corona diary | 29 March

corona diary | 29 March

This time last year, we travelled to Paris – a delayed birthday gift for our two boys; an early birthday gift for ourselves. At the time, they were used to travelling by car – one of their grandmas lives a 1h drive away from us – but not to being in cars for hours on end. So, of course, before we’d reached the French border, only 40 minutes away, they’d already asked fifteen times whether we were in France yet, somehow forgetting how well they knew the cities we were passing by. And, obviously, as soon as we were in France, every place that looked like it might be Paris was another incentive for them to inquire when we would arrive, as though, with the sheer force of words, they, or at least we, could close the gap between here and there, and reel in the double helix of time and space separating us from our goal.

What I also remember is that as soon as we had arrived, they had all the patience in the world (more than we had, to be honest). Because even though we’d booked tickets in advance, we had to wait, and wait long: for the tube (trains had been cancelled), for the top of the Eiffel Tower, for the boat that would take us along the Seine riverbanks. Neither time nor space felt distant anymore because we had our eyes on the prize.

Flashforward.

Yesterday, our oldest (he’s seven) asked me when we would arrive in a time and place that was closer to the past than to the present, a place we call future to make it more tangible than it is when it remains unnamed. He didn’t use those exact words, obviously: what he asked was when all of this would be over, but I understood the longing behind his question. Unlike that time in the car, and many other times, I didn’t have any words on offer that spelled control over the gap separating us from our future present.  I couldn’t say that we’d get there in two weeks, or in 637h14m16s, for instance. I couldn’t even offer the comfort of vague phrases like soon or not much longer now, which we throw at him and his brother every time we get tired of suturing the temporal and spatial gaps they, seemingly, worry about without end. All I could say was it’ll be a long time.  

It’s a phrase I’ve been using increasingly in conversations with my husband and friends. It reminds me of how future-oriented we are, despite highly mediatized calls for mindfulness and hygge. It reminds me of how future-oriented I am, despite claiming I’ve stopped believing in bettering myself in the sense it’s most often used: bettering myself in function of what society deems valuable, and valuable, in society as I perceive it, means useful.

It reminds me that all those calls and claims, my calls and claims – slowing down, living in the moment – are future goals as much as any other goals. My life is a connect-the-dots drawing and they’re nothing but dots amongst all the other dots. And what I want, in the end, is that everything’s connected. I don’t want abstract art but a picture that stands for something, a picture that can be recognized – in all its meanings. Is that why I’ve become so good at putting dots onto the page, at placing them up close to the many dots (let’s face it) already there that I often feel there’s no room left for creativity, let alone for any fun while travelling whatever distances left.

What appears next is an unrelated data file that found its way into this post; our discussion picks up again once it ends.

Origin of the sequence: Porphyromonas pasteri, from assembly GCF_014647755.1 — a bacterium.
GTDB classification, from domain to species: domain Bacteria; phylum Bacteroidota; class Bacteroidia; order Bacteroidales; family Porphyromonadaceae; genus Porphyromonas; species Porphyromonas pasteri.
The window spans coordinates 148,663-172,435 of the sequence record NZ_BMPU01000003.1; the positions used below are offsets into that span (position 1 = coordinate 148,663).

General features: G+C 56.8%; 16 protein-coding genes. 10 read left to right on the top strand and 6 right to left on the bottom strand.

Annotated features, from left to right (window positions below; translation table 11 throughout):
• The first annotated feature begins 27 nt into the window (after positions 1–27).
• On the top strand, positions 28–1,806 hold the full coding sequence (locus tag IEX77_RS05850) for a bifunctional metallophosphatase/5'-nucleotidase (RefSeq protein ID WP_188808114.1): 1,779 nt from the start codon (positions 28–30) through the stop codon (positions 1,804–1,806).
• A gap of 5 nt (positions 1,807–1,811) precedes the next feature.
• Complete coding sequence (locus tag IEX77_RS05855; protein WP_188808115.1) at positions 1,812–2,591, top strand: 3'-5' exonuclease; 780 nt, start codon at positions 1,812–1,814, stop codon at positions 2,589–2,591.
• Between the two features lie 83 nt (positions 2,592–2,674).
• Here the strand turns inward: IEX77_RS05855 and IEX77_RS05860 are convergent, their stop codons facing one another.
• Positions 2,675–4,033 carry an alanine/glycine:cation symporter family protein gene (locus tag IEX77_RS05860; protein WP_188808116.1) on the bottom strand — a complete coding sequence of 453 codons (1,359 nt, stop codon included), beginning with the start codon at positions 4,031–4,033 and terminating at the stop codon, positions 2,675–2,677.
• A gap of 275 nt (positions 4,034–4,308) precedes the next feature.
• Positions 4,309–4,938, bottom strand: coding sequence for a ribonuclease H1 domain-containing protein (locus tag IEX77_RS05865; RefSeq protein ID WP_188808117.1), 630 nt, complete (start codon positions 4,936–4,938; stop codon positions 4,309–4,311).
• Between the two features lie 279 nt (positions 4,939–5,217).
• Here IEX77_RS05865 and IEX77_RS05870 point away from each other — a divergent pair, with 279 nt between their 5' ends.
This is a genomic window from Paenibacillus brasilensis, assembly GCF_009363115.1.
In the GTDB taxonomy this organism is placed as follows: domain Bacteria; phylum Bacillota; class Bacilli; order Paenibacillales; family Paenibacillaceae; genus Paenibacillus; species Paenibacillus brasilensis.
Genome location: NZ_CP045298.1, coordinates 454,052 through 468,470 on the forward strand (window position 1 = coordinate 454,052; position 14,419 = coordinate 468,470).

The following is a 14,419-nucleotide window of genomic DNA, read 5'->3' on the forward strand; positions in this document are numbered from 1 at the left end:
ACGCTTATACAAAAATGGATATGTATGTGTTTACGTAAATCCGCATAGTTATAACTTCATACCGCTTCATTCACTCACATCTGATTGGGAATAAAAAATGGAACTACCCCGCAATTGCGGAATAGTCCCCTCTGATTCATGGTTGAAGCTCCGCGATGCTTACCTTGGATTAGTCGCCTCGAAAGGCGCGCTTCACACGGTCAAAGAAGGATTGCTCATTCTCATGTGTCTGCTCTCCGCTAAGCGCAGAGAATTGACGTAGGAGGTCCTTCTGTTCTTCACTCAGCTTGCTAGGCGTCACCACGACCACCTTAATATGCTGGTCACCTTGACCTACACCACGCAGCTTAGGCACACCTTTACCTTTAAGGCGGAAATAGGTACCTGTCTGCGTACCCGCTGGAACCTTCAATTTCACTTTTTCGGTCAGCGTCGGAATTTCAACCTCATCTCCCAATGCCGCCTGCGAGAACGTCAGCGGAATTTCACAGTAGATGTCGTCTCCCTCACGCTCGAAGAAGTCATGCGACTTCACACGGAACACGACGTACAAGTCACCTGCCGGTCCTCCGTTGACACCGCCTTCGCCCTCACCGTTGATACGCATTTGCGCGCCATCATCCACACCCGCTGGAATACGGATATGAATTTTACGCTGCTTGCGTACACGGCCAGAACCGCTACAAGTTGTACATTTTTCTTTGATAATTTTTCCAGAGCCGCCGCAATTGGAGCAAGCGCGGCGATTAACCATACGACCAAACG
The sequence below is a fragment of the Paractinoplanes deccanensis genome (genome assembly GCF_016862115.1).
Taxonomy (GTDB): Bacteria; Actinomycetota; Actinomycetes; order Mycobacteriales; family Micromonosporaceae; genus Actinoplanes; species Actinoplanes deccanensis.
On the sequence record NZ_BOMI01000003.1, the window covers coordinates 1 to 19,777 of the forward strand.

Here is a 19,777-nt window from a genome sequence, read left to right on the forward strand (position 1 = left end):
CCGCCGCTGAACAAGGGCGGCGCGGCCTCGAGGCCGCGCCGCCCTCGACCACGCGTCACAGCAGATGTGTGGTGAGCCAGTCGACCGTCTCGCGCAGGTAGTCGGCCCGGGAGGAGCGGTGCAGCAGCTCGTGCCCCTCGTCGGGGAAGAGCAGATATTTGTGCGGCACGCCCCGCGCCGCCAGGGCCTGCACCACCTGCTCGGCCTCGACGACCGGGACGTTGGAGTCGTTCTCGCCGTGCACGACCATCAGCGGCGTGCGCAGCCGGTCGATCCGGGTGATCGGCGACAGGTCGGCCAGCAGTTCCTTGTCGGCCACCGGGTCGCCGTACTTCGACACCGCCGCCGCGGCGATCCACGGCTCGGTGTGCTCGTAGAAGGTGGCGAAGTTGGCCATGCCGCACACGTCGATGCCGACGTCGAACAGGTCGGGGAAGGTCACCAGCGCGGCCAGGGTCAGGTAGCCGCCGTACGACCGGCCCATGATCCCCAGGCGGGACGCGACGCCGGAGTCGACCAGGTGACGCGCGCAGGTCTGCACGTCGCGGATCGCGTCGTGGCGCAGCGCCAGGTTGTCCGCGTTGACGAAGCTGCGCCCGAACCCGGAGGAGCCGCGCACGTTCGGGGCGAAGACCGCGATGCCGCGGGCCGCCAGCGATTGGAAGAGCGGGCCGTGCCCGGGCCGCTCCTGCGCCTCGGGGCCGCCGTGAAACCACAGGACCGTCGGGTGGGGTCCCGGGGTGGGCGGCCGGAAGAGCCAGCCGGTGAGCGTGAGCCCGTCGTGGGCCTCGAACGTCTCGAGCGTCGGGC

Acknowledgement (painful):

I am a pointillist.

But if the point of the present is the future, if, as Jeanette Winterson puts it so well in Frankissstein, “the future is now, then where is the present?”

And here’s where it becomes interesting: it’s everywhere.

Even though my future’s emptier than it has been in a long time, my present is not (!). Does this mean I am totally zen and in the moment now?

Have we met?

What it does mean, or at least might mean, in the future (wink), is that I(‘ll) look differently at the tug of war between future and present.

I’ll go metaphors one last time today. Yesterday I saw my oldest playing soundrop on our by now almost vintage iPad 1. If you don’t know soundrop, check it out here:

It basically comes down to “dots” dropping into an empty screen. By adding lines for them to bump into, the user creates sounds – music. And it dawned on me (can you feel it coming?): my life is no connect-the-dots drawing. I can’t control the dots: neither the ones already there, nor the ones I want to (but can’t now) put up myself.

No, my life is (or, let’s be realistic, could be) an ever-changing soundrop: if I can’t control the dots, I can at least experiment with how to bounce (them) back.

Current tune: a mix of Tamino, The War on Drugs and Lynn Castle.

© Sofie De Smyter | soundropselfie taken in our living room, today

Leave a Reply

Your email address will not be published. Required fields are marked *